Movie Information

In Brief: Dry humor is the order of the day in Whit Stillman's first film, Metropolitan — well, dry humor and a vein of deep sadness. It's basically nothing more than dropping in on a group of downwardly mobile upper-class young adults (with one readily accepted interloper) as they go through the motions of carrying on lifestyles and traditions from an earlier time. It's very funny, but it has a bite — and is a little too true to be wholly comfortable, which is also the film's great strength.
Genre: Comedy Drama
Director: Whit Stillman (Damsels in Distress)
Starring: Carolyn Farina, Edward Clements, Taylor Nichols, Christopher Eigeman
Rated: PG-13

Last year, Whit Stillman’s Damsels in Distress came to town — and had quite a little impact of the more polarizing kind. People either loved it or hated it. Walk-outs were not uncommon, and I was on the receiving end of some pretty stern mail for having recommended the film. It also ended up in the No. 7 slot on my Ten Best list, and the No. 5 slot on Justin Souther’s list. In all honesty, I don’t personally know anyone who didn’t love it — which may say more about the people I know than the film. Anyway, Damsels was my introduction to Stillman’s slender filmography (he’s only made four movies in more than 20 years), and set me on the path to see the others. So here’s Stillman’s first film — the largely autobiographical Metropolitan (1990) — and it’s clearly the work of the same sensibility that created Damsels in Distress. It’s also a film that calls to mind the days when low-budget indies were being made by people with a basic understanding of filmmaking and lighting (or the intelligence to hire people who were). You won’t find any poorly-lit lazy compositions or shaky-cam stuff here.

What you will find is a delightfully dry comedy — with deeply felt undercurrents of sadness — about a group of upscale young people striking poses, talking a lot of faux intellectual (but well-spoken) nonsense, and trying to hold on to notions of sophistication and decorum that were dead or dying before they were even born. All end-of-an-era stories inherently contain elements of sadness that cling to the passing of an age, but Metropolitan ups the ante by being about these already out-of-time characters living an already past fantasy with a mix of phony bluster and a sense of doom. (As it turns out, even doom may be out of their reach, with mediocrity a more likely fate.) The Tom Townsend (Edward Clements) character is something of an interloper, since he’s already one of the “downwardly mobile,” whose life and fortunes have taken a turn for the worse with his parents’ divorce. (Tom is Stillman’s onscreen alter-ego, and many of the events — his father avoiding him, the loss of a trust fund, his childhood toys ending up thrown out in a box on the street in front of his father’s apartment building — are true to life.) The other characters are waiting their turns for some similar fate — or so they think. It’s bitterly funny, strangely moving and, finally, a little bit uplifting. But only a little bit.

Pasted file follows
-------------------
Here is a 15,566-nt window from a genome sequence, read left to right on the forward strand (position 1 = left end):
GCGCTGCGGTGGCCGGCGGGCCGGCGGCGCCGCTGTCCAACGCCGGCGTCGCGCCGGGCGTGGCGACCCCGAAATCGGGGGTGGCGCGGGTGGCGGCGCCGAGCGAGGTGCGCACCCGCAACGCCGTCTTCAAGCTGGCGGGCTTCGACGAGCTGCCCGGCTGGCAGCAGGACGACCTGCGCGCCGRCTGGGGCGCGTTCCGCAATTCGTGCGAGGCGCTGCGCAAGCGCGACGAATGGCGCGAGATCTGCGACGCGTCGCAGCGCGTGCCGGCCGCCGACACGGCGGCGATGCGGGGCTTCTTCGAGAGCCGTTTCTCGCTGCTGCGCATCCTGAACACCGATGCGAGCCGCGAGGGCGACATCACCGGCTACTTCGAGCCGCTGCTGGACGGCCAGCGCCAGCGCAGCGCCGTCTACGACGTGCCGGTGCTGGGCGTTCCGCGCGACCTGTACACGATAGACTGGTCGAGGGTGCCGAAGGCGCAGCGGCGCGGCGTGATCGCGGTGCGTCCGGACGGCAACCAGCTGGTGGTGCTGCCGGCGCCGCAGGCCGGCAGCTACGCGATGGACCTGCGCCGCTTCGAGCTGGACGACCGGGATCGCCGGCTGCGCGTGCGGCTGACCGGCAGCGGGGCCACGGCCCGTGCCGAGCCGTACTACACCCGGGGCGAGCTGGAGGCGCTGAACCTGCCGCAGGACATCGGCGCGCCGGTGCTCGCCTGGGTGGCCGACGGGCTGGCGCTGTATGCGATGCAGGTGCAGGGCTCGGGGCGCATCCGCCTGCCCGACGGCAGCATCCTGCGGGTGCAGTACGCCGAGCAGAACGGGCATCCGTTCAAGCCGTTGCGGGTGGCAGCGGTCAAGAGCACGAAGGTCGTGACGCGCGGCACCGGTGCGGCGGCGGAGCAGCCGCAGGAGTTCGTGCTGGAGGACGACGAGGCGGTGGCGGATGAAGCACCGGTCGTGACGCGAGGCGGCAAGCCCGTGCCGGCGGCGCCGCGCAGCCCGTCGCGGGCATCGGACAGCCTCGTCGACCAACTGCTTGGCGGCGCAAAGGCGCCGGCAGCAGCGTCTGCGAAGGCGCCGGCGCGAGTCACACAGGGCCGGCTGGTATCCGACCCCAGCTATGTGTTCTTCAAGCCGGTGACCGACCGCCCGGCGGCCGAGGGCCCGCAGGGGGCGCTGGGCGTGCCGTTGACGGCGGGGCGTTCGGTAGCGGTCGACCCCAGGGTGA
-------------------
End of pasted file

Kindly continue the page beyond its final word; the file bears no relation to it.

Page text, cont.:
The Asheville Film Society will screen Metropolitan Tuesday, Feb. 19 at 8 p.m. in the Cinema Lounge of The Carolina Asheville and will be hosted by Xpress movie critics Ken Hanke and Justin Souther.

About Ken Hanke
Head film critic for Mountain Xpress from December 2000 until his death in June 2016. Author of books "Ken Russell's Films," "Charlie Chan at the Movies," "A Critical Guide to Horror Film Series," "Tim Burton: An Unauthorized Biography of the Filmmaker."

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11 thoughts on “Metropolitan

  1. Ken Hanke

    Thanks. I believe Mr. Souther bought a copy off you during the big TV Eye sell off, which might be easier, since you and I don’t cross paths too often it seems.

  2. Chris

    Last Days of Disco is also a Criterion title but i don’t think its as good as Metropolitan, i still need to see Barcelona though that’s the only one of his films i haven’t seen. If you like Whit Stillman’s films i would also recommended Kicking and Screaming.

  3. Ken Hanke

    Barcelona appears to be available only on WB Archive, which is where I got it. I am hesitant about Kicking and Screaming because Baumbach without Wes Anderson doesn’t tend to be very appealing to me.

  4. Xanadon't

    Okay, it’s still driving me crazy. Are certain segments of the musical score from Metropolitan very nearly echoed in one of Woody Allen’s (I’m thinking more recent) films? The kinda bouncy, comic bit that plays during the strip poker scene, among others.

  5. Ken Hanke

    I know what you mean and…I’m not sure. It certainly sounds familiar.

  6. Xanadon't

    It’s been suggested to me that I may be hearing it in the “transition music” of some television series or another. But since my exposure to television is incredibly limited, I doubt that’s it. And you saying it’s familiar puts me further off the idea. Hmmm…

  7. Ken Hanke

    I don’t think this is it, but it finally strikes me that it sounds a lot like some of the score (I suspect it’s by Ken Thorne) for The Bed-Sitting Room.

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